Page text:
The townspeople openly stated that they disapproved of the destruction and that they would neither conceal nor protect any of the perpetrators. The East India Company brought suit against them, demanding £1,200 for the damages. The Company specifically targeted Silas Newcomb, his brother Ephraim, and Richard Howell. Money was raised to help pay their legal fees and they were defended by Joseph Bloomfield, who later became governor of New Jersey, and Jonathan D. Sergeant, of Philadelphia, who served in the Continental Congress.

There was never any trial since Bloomfield and Sergeant kept delaying the trial and then, after the battles of Lexington and Concord, the American Revolution was underway and the British lost all legal influence over New Jersey. That, however, did not stop William Franklin, the Loyalist governor, from attempting to bring criminal charges against the tea burners by having a local judge convene a grand jury. Probably sensing the significance of the times, the grand jury refused to return an indictment. Stubbornly, the judge convened a second one. This time, the foreman, a brother of one of the tea burners, deliberately packed the jury with patriots. Again, no indictment was returned.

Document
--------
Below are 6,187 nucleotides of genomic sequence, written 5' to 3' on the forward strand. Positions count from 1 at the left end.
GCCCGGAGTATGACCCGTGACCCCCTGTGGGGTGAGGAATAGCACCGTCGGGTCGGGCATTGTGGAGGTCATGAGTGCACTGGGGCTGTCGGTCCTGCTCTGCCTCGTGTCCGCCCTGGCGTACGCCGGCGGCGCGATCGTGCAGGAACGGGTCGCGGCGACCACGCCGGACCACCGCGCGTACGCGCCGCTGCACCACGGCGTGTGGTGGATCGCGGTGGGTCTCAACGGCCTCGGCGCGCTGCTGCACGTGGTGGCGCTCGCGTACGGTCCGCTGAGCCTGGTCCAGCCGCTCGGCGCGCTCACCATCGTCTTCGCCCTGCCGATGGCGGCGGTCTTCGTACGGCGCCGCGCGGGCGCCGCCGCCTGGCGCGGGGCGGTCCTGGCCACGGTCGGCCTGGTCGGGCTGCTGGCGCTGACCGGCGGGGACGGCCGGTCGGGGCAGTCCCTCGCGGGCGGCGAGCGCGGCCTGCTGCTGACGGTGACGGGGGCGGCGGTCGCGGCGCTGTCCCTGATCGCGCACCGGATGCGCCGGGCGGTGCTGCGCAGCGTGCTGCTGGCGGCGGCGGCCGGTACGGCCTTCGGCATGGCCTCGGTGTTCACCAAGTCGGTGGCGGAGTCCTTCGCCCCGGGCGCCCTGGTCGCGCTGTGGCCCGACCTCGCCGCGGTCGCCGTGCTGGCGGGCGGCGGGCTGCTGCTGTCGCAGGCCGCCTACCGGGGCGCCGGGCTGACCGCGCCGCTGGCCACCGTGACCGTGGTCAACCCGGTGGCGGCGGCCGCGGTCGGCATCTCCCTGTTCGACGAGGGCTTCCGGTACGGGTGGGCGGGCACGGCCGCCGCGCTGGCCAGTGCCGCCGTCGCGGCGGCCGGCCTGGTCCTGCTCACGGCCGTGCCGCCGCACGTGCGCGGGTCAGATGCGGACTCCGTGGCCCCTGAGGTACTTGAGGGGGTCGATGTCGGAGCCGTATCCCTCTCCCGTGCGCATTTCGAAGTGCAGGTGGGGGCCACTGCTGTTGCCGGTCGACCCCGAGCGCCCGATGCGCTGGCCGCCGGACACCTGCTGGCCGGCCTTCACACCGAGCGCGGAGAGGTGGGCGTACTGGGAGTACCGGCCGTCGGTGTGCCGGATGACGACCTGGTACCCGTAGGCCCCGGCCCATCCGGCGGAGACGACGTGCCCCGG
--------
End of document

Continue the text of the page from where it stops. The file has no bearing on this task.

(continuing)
This was the last colonial-era tea party.

The Greenwich Tea Burners Monument, dedicated 30 September 1908

One of the tea burners, Richard Bond Howell (1754-1803), would go on to play important roles during the American Revolution and the birth of the new nation. He would also marry into the family tree in 1779 when he wed Keziah Burr. During the revolution he was an intelligence officer who gathered information about British troop movements and reported directly to General Washington. He served as Brigade Major in General Maxwell's New Jersey brigade at the battles of Brandywine, Germantown, and Monmouth Courthouse.

After the Revolution, he was elected as one of two delegates from Gloucester County, NJ to ratify the United States Constitution. He wrote patriotic songs, one of which was sung at a reception in Trenton, NJ for George Washington as he made his way from Mount Vernon to New York City for his presidential inauguration. He served as the 3rd Governor of New Jersey from 1793 to 1801 and led the "Jersey Blues" during the Whiskey Rebellion.

Happy 4th of July!